As tensions simmer before the two-day gathering of G20 leaders in Seoul, China and the US are locked in a dispute over trade and currency values.
Trade imbalance unlikely to be fixed at G20 talks
SEOUL // Larry Summers, the top financial adviser to the US President Barack Obama, has predicted a prolonged struggle to bring about the "global rebalancing" for which his country is pressing at this week's Group of 20 (G20) summit.
As tensions simmer before tomorrow's two-day gathering of global leaders in the South Korean capital, China and the US are locked in a dispute over trade and currency values.
At the heart of the problem is the recognition that a decades-long economic order centred on the US buying exports from the rest of the world and running up huge trade deficits while countries such as China, Germany and Japan accumulate vast surpluses is no longer tenable.
During the build up to the G20 meeting of leading and emerging economies, the issue has intensified.
Washington has accused Beijing of keeping the yuan artificially weak against the dollar to boost its exports.
In turn, emerging markets have blamed their strengthening currencies on Washington's stimulus programme. The latest measure was the US Federal Reserve's decision last week to pump US$600 billion (Dh2.2 trillion) into government bonds.
"The imbalances will not be fixed," said Mr Summers. "Reaching an agreement on when to start the process of dealing with the imbalance would be a significant achievement. You are going to see continuing discussion."
Last week, Paul Volcker, another senior economic adviser to Mr Obama and a former US Federal Reserve chief, spelled out the problems ahead. "The present world economy is unbalanced," he said. "It's unbalanced in a way that can't persist if we are going to have a thriving global economy."
Analysts have suggested the Seoul summit may end with a face-saving document that puts off real solutions to the next G20 gathering in France next year.
Lee Myung-bak, the South Korean president, has been basking in his role as conference host but is wary of the summit turning into a "talk shop" with few substantial results.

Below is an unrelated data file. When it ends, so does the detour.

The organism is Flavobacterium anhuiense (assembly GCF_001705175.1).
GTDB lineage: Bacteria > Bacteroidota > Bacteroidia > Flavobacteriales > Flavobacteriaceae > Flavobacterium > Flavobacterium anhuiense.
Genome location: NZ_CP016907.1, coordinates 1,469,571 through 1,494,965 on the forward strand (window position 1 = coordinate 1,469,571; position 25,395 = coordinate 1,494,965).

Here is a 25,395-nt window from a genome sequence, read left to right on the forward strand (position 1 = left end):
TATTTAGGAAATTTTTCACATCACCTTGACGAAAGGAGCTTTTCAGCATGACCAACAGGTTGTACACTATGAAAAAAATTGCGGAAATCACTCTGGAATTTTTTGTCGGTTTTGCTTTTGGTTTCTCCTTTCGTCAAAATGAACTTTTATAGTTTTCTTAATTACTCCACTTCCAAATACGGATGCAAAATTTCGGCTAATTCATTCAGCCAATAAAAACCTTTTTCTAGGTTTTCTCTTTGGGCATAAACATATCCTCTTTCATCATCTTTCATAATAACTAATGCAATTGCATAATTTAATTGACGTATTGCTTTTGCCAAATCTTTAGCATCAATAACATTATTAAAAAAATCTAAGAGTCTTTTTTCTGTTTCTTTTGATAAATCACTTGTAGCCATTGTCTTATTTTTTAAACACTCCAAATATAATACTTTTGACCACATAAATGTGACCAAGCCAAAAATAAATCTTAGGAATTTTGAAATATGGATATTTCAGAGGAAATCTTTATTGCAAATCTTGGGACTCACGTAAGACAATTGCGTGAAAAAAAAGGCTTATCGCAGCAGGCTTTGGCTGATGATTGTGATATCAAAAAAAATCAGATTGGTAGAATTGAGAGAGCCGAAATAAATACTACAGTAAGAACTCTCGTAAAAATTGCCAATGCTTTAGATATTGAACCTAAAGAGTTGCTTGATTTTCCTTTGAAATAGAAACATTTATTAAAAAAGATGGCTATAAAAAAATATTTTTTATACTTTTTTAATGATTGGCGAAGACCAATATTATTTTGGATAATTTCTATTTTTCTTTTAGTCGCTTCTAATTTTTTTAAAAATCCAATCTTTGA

Shin Hyun-song, a senior adviser to Mr Lee, said the leaders would not set any specific target on current accounts surpluses, which would mark the death knell for an earlier US notion to limit surpluses or deficits to a band within 4 per cent of GDP.
Mr Shin told Bloomberg "just a raw current account can be a very misleading number" and "being fixated on a particular number is not desirable".
Rather than come up with an exact number, the leaders are expected simply to talk vaguely about desirable "guidelines" that would avoid any specific commitment.
Timothy Geithner, the US Treasury secretary, first considered the idea of setting a 4 per cent limit but backed down after meeting finance ministers from the Asia-Pacific Economic Co-operation Group last weekend.
"The problem is that we let the imbalances grow so large that there's no easy fix now," Bill Belchere, the chief global economist for Mirae Asset Securities in Hong Kong, told the Associated Press. "The adjustments necessary are politically palatable to no one."
South Korea, to a far lesser degree than China, has also been the target of criticism from the US for setting the won currency at an artificially low rate.
Although the won fluctuates from day to day, the South Korean finance ministry was suspected of manipulating its value by threatening to penalise banks that failed to control the volatility of currency derivatives.
Mr Shin denied the enforcement of regulations was an attempt to keep the won from rising in value. Rather, he said, regulators needed to take "prudential measures that ensure the stability" of markets. He acknowledged, however, the possibility of "spillover effects into exchange rates".